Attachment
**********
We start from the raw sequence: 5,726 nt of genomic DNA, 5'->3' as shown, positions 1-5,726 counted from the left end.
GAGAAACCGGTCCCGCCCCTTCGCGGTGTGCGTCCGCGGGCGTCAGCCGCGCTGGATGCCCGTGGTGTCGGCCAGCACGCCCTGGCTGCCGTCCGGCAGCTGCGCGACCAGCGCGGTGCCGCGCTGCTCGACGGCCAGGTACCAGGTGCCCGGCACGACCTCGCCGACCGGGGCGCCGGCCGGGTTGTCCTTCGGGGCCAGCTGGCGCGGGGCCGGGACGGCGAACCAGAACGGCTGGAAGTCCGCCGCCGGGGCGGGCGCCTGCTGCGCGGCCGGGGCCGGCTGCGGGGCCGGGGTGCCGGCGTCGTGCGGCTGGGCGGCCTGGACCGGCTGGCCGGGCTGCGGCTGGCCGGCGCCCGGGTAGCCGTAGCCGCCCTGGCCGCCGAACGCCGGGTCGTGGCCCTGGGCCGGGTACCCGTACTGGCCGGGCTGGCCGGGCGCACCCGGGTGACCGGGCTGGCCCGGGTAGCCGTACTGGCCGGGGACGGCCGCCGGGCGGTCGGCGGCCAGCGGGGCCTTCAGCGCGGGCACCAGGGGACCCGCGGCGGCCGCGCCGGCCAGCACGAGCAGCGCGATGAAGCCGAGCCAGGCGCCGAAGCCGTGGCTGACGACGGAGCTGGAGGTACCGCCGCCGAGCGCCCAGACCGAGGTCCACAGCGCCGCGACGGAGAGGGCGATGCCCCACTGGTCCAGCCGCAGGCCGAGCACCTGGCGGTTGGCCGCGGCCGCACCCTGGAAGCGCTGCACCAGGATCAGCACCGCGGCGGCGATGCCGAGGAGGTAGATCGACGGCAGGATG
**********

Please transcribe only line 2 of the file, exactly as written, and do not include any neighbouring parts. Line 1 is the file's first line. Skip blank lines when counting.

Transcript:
GAGAAACCGGTCCCGCCCCTTCGCGGTGTGCGTCCGCGGGCGTCAGCCGCGCTGGATGCCCGTGGTGTCGGCCAGCACGCCCTGGCTGCCGTCCGGCAGCTGCGCGACCAGCGCGGTGCCGCGCTGCTCGACGGCCAGGTACCAGGTGCCCGGCACGACCTCGCCGACCGGGGCGCCGGCCGGGTTGTCCTTCGGGGCCAGCTGGCGCGGGGCCGGGACGGCGAACCAGAACGGCTGGAAGTCCGCCGCCGGGGCGGGCGCCTGCTGCGCGGCCGGGGCCGGCTGCGGGGCCGGGGTGCCGGCGTCGTGCGGCTGGGCGGCCTGGACCGGCTGGCCGGGCTGCGGCTGGCCGGCGCCCGGGTAGCCGTAGCCGCCCTGGCCGCCGAACGCCGGGTCGTGGCCCTGGGCCGGGTACCCGTACTGGCCGGGCTGGCCGGGCGCACCCGGGTGACCGGGCTGGCCCGGGTAGCCGTACTGGCCGGGGACGGCCGCCGGGCGGTCGGCGGCCAGCGGGGCCTTCAGCGCGGGCACCAGGGGACCCGCGGCGGCCGCGCCGGCCAGCACGAGCAGCGCGATGAAGCCGAGCCAGGCGCCGAAGCCGTGGCTGACGACGGAGCTGGAGGTACCGCCGCCGAGCGCCCAGACCGAGGTCCACAGCGCCGCGACGGAGAGGGCGATGCCCCACTGGTCCAGCCGCAGGCCGAGCACCTGGCGGTTGGCCGCGGCCGCACCCTGGAAGCGCTGCACCAGGATCAGCACCGCGGCGGCGATGCCGAGGAGGTAGATCGACGGCAGGATG